2018 The Year of the Divorce

2018 Setting Up to be the Year of the Divorce

The Tax Cut and Jobs Act of 2017 will likely make 2018 the Year of the Divorce.

Anyone who has been contemplating divorce may be pushed to carry it out because of the
incentive created in the latest tax reform act.

For 75 years, the tax law allowed alimony (spousal maintenance) payments to be
deducted from the payor’s taxable income. However, the new tax law will no longer
allow the payor to deduct alimony payments nor require the payee to include alimony
received as taxable income. This change will be effective for divorce agreements
executed or modified after December 31, 2018.

Impact on Alimony

Unfortunately, alimony currently is a great tool in negotiating the final details of a
divorce and without the tax incentive, many divorce experts fear negotiations will be
more difficult and the payee spouse will receive less money because more will be going
to taxes.

As an example, assume alimony is set at $36,000/year and the payor spouse is in a higher
33% tax bracket and the payee spouse is in a lower 15% tax bracket. The payor would
have a tax deduction of $11,880 and the payor would pay tax of just $5,400 on the same
income. Between the two spouses, they save $6,480 in taxes and the payor spouse
received a tax benefit to make the payments more affordable and the payee spouse, who
actually received the money, would pay taxes on it. With the new tax law, the higher-
income spouse will have to not only pay $36,000 to the other spouse but, will have to pay
taxes of $11,880 on the $36,000 as well. Or, if the payor is only willing to pay the after-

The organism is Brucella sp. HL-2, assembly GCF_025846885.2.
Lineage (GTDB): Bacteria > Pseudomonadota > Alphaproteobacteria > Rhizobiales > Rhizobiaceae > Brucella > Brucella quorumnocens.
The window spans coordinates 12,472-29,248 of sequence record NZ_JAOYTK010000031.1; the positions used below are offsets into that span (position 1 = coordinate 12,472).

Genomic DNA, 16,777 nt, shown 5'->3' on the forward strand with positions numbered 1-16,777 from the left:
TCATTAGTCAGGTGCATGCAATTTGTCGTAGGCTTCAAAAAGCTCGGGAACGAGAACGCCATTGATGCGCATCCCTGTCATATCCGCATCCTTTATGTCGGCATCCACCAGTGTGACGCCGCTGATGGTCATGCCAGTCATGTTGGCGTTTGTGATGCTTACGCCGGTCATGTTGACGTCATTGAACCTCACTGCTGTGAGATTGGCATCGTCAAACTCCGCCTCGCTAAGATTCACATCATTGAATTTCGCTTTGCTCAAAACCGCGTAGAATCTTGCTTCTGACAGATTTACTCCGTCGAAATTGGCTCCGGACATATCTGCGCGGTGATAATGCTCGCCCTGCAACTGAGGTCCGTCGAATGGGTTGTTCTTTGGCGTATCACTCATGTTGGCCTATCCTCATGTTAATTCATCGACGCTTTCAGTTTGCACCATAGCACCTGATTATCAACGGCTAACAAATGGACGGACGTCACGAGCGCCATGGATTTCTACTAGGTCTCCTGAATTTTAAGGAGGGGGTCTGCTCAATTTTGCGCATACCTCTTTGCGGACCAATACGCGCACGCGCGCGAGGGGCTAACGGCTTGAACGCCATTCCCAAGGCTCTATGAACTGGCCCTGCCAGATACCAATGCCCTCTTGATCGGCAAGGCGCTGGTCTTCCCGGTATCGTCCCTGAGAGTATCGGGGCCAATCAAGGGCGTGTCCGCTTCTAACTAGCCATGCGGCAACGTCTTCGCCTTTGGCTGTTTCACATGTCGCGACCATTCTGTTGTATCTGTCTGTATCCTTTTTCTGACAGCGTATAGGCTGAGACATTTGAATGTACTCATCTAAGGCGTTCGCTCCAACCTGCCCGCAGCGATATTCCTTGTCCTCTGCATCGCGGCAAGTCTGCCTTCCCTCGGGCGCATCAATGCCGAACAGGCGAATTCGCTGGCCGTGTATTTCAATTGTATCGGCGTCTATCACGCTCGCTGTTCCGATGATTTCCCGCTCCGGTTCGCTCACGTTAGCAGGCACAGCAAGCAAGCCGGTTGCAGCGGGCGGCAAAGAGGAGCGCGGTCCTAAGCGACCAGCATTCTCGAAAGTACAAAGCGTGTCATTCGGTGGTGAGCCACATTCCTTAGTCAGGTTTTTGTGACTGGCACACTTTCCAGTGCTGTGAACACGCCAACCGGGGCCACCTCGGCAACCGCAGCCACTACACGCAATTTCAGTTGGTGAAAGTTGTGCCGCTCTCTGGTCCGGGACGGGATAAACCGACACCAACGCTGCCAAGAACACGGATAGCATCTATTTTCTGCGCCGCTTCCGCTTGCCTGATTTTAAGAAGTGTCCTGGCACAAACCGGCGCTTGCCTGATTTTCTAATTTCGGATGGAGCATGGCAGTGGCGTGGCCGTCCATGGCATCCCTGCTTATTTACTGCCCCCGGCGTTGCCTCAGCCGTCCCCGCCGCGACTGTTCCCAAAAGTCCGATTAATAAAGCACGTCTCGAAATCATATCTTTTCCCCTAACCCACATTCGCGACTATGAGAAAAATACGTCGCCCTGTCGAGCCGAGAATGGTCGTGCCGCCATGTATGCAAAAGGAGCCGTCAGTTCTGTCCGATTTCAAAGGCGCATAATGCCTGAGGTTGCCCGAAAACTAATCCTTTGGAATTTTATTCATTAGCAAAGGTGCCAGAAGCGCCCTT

tax equivalent the payment will be $24,120 while the payee spouse would expect the
same after-tax payment under the prior law of $30,600 per year.

Impact on Child Support

In addition, some states like New York, take alimony into effect when calculating child
support. Child support calculations currently take into account the combined net incomes
of both parties. Since the alimony payor’s net income will go down and the payee’s net
income will go up, the amount of child support received will go down if states do not
modify their formulas for child support.

Also, current prenuptial agreements may have assumed a tax deduction for alimony
payments which may have unintended consequences if not modified before December 31,
2018.

We have all heard of the marriage tax penalty but after 2018 there will certainly be a
divorce tax penalty as well.

If you are in the process of a divorce or contemplating one, let us help. Visit
http://www.hedleycpa.com/individual-services/divorce- financial-planning/ for more
information on how we can help.